THE FEROCIOUS ENGINE OF DEMOCRACY by Michael P. Riccards

THE FEROCIOUS ENGINE OF DEMOCRACY

A History of the American Presidency, Vol II: Theodore Roosevelt through George Bush
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KIRKUS REVIEW

 The ``great man'' approach, ferociously but ploddingly revived. In the second volume of his history of the US presidency, Riccards (President/Sheperd College; A Republic If You Can Keep It, not reviewed) takes the story from Theodore Roosevelt to George Bush. He analyzes chief executives through the lens of five presidential models: Federalist (nonpartisan magistrates asserting power in foreign policy); Jeffersonian (working through consensus with legislative leaders); Jacksonian (using strong ties to the citizenry to exercise control over the government's agenda); Whig (deference to legislature); and Lincolnian (strong control over domestic and external affairs as a result of necessity). Nevertheless, based on secondary sources, Riccards's analysis offers no new insights or information. The first Roosevelt was scoffed at as ``that damn cowboy'' when he assumed office, but he asserted presidential power at home and abroad, busting trusts and building the Panama Canal. The conservative Howard Taft was Teddy's handpicked successor, though TR would eventually proclaim him a ``fathead.'' Woodrow Wilson skillfully maneuvered America into a world war and international leadership, completing a process begun during the Spanish-American War. A series of Republican nonentities followed him, leading to the towering figure of the 20th-century presidency, Franklin Delano Roosevelt. The author gives Dwight D. Eisenhower credit for opposing Joseph McCarthy and keeping the US out of war in Indochina. He sees JFK as a dark figure and LBJ as the last president with a truly creative domestic agenda. A dull reading of grand history. (First printing of 50,000)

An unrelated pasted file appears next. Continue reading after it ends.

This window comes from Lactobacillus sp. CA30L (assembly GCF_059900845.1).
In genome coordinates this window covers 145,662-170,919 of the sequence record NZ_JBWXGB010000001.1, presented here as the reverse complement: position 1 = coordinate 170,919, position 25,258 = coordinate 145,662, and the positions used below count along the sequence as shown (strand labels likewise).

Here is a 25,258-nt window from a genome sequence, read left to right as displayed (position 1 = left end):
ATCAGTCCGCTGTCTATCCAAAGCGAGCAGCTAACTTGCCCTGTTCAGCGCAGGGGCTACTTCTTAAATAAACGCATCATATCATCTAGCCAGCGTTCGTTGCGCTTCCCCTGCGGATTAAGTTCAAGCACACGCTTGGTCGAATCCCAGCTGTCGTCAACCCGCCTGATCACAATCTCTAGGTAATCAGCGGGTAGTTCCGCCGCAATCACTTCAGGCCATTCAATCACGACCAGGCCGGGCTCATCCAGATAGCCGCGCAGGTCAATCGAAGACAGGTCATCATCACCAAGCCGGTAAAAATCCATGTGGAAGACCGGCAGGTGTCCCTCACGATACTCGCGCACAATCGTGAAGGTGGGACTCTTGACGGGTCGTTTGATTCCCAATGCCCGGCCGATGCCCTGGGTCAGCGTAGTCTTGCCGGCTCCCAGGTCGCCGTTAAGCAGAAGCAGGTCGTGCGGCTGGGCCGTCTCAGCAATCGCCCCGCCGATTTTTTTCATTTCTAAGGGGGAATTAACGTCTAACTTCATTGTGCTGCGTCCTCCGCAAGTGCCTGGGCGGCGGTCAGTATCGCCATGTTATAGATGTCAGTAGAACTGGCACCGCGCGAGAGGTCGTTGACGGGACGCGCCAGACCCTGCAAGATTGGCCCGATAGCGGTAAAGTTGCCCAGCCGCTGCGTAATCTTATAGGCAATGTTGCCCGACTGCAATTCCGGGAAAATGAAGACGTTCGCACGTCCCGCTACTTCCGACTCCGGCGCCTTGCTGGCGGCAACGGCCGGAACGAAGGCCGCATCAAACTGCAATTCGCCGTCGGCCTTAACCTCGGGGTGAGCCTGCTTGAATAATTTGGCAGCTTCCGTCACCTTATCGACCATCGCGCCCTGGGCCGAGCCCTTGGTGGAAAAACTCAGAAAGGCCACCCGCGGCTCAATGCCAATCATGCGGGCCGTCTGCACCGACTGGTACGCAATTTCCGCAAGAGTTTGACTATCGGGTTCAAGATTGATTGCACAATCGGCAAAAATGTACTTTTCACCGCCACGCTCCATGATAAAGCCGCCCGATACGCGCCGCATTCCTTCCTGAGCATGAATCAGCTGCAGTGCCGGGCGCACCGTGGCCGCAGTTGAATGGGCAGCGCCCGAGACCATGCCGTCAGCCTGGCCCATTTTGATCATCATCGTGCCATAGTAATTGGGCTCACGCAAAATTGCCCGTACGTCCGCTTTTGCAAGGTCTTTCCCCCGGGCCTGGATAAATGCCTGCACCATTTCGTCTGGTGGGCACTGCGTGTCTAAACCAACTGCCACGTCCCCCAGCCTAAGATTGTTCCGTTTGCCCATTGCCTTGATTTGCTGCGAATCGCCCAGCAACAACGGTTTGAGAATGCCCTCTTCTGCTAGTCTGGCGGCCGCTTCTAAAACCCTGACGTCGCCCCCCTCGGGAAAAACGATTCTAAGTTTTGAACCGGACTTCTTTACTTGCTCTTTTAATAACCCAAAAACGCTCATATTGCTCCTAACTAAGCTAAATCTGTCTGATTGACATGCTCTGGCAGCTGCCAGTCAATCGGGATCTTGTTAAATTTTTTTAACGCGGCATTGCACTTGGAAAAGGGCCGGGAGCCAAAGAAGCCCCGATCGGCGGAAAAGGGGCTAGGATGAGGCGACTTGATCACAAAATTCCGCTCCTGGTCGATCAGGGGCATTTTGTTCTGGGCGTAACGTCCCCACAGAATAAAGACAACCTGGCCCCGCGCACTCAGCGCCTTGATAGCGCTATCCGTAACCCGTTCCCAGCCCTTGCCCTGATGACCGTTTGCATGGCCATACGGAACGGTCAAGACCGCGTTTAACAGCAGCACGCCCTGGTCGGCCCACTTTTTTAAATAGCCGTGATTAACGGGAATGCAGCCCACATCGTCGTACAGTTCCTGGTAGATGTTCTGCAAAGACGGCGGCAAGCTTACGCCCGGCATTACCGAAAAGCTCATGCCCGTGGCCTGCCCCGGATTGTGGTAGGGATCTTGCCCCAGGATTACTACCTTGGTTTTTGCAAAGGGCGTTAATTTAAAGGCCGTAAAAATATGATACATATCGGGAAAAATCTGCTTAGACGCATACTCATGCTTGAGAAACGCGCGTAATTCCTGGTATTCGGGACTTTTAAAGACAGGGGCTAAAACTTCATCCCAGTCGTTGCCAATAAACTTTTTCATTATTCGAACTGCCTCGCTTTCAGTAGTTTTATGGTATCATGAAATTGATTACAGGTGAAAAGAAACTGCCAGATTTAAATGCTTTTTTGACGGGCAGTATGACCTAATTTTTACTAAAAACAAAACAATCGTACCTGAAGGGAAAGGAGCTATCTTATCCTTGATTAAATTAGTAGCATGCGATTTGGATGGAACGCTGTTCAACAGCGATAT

Pub Date: May 1st, 1995
ISBN: 1-56833-042-1
Page count: 424pp
Review Posted Online:
Kirkus Reviews Issue: March 15th, 1995